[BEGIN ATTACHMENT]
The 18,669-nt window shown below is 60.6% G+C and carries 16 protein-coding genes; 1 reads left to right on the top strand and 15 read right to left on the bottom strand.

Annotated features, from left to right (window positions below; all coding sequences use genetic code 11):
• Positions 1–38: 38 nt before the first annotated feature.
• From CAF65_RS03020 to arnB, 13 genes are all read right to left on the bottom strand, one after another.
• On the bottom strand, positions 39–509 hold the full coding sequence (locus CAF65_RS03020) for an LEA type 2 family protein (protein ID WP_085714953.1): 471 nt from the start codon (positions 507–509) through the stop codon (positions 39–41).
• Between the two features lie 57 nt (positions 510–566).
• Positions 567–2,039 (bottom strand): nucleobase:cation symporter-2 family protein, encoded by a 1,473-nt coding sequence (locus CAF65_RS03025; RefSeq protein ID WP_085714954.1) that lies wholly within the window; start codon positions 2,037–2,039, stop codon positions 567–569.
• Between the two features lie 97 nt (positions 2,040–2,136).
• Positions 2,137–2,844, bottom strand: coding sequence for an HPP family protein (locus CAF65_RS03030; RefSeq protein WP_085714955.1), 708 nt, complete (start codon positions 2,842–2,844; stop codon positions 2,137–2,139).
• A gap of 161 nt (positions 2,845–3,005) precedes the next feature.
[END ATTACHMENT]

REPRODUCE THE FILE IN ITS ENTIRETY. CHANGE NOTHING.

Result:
The 18,669-nt window shown below is 60.6% G+C and carries 16 protein-coding genes; 1 reads left to right on the top strand and 15 read right to left on the bottom strand.

Annotated features, from left to right (window positions below; all coding sequences use genetic code 11):
• Positions 1–38: 38 nt before the first annotated feature.
• From CAF65_RS03020 to arnB, 13 genes are all read right to left on the bottom strand, one after another.
• On the bottom strand, positions 39–509 hold the full coding sequence (locus CAF65_RS03020) for an LEA type 2 family protein (protein ID WP_085714953.1): 471 nt from the start codon (positions 507–509) through the stop codon (positions 39–41).
• Between the two features lie 57 nt (positions 510–566).
• Positions 567–2,039 (bottom strand): nucleobase:cation symporter-2 family protein, encoded by a 1,473-nt coding sequence (locus CAF65_RS03025; RefSeq protein ID WP_085714954.1) that lies wholly within the window; start codon positions 2,037–2,039, stop codon positions 567–569.
• Between the two features lie 97 nt (positions 2,040–2,136).
• Positions 2,137–2,844, bottom strand: coding sequence for an HPP family protein (locus CAF65_RS03030; RefSeq protein WP_085714955.1), 708 nt, complete (start codon positions 2,842–2,844; stop codon positions 2,137–2,139).
• A gap of 161 nt (positions 2,845–3,005) precedes the next feature.